Goal driven: Zakiyyah Showers, 13, has already set high standards for herself. *Photo by Ras Mykkal
Goal driven: Zakiyyah Showers, 13, has already set high standards for herself. *Photo by Ras Mykkal

WEDNESDAY, DECEMBER 7: It seems like Zakiyyah Showers has been winning races forever, but the Sandy’s Middle School student is just 13-years-old. She had the fastest time at the KPMG Mile Trials for Girls Middle School with a time of 5:44.51.

Earlier this year, she was fourth in the 3,000 metres in the Girls Open Division at the Carifta Games, against competitors who were much older than her.

There’s no doubt Zakiyyah’s star is only going to shine brighter as she gets older.

She spoke with Don Burgess about running and the Carifta Games in Bermuda in 2012.


How did you get your start in track?

I liked to run and when I was in primary school I always did well in cross country so my parents put me in a track club.

What do you like about running?

Winning.

What do you consider your first big win?

When I was in P6 at West End Primary I won the Front Street Mile.

I felt good and even though it wasn’t the first time I ran the Front Street Mile, it was my first time winning it and there was a lot of publicity from winning it.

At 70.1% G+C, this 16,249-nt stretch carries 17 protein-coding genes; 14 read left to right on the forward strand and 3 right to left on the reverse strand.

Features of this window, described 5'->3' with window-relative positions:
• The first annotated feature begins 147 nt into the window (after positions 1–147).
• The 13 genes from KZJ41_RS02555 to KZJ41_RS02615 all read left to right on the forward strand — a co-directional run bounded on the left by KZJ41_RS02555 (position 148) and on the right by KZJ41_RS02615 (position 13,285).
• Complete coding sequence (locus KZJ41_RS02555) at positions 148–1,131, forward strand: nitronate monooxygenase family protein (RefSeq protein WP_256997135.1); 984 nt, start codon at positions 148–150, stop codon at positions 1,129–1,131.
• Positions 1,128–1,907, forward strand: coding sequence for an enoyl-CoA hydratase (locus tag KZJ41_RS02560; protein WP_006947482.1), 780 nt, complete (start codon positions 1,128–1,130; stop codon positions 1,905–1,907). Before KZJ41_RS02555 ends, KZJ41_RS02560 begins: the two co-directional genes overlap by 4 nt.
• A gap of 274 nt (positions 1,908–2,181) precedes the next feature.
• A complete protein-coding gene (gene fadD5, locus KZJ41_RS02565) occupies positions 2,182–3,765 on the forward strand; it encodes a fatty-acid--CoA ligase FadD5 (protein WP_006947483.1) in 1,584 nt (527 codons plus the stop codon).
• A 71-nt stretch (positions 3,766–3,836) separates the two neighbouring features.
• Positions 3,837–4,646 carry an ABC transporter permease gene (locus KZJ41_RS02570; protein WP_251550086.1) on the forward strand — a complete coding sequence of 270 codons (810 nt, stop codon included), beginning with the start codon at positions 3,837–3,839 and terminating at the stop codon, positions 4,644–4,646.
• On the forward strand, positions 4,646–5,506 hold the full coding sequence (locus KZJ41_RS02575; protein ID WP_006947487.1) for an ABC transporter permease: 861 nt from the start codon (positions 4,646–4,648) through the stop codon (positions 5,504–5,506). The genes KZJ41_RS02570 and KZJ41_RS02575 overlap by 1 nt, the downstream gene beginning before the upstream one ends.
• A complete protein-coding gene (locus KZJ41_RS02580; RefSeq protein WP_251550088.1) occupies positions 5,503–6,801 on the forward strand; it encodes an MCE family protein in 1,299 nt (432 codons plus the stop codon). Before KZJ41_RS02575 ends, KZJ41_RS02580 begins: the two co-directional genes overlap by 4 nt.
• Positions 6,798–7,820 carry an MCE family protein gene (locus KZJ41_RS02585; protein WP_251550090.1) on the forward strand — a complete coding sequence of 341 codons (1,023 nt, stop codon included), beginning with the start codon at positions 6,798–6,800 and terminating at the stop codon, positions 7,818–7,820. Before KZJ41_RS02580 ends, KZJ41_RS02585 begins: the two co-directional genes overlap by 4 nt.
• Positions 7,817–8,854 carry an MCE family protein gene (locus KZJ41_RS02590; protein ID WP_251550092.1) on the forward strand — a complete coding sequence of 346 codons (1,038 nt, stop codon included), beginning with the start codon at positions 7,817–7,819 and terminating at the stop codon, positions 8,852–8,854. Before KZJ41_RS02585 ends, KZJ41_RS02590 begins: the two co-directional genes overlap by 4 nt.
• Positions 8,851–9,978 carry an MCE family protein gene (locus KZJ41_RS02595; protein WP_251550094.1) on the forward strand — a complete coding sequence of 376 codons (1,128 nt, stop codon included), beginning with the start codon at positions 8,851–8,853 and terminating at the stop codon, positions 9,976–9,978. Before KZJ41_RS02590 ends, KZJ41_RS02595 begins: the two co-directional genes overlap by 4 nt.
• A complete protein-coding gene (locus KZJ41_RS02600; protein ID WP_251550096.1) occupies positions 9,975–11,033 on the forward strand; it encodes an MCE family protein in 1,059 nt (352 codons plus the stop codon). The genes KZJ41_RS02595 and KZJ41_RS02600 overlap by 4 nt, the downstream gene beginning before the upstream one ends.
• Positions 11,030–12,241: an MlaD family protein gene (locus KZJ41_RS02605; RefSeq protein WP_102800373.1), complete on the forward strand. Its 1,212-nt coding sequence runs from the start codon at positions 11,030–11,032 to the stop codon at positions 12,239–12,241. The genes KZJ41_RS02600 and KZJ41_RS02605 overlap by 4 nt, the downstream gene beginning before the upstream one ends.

What was Carifta in Jamaica like for you?

I was kind of nervous because it was my first time and everyone I was running against was older than me.

I was also nervous about how many people I was running against, but when I found out it was only seven, I wasn’t nervous at all.

What does Carifta in Bermuda mean to you?

It means a lot because I know I will do good for my country and when I run in Carifta in Bermuda, everyone in my country will be proud of me. And everyone will know who I am.

Do you feel you can medal this time?

I do because the people who were running against me were 18 and 19-tears-old so they won’t be in my age group.

What do you hope to do with your track ability?

I want to do well enough so I can get a scholarship from a college — especially a school that does well in running.

What’s the best piece of running advice anyone gave you?

Don’t give up and keep on pushing to the end.

How supportive are your parents as you train and compete?

Very — they take me everywhere I need to go. They push me to run and encourage me. They push me to do my best.

Did your parents compete in track?

My mother (Aretha) did track when she was younger and got medals. She did the 1500. My dad (Blair) also did the 1500 and 3000.

How easy it to balance training with studying?

I train four days a week so it’s not that easy because after training I have to come home and get right into my homework.

I have a lot of homework to do and on weekends when I don’t have running, I try to get my homework done.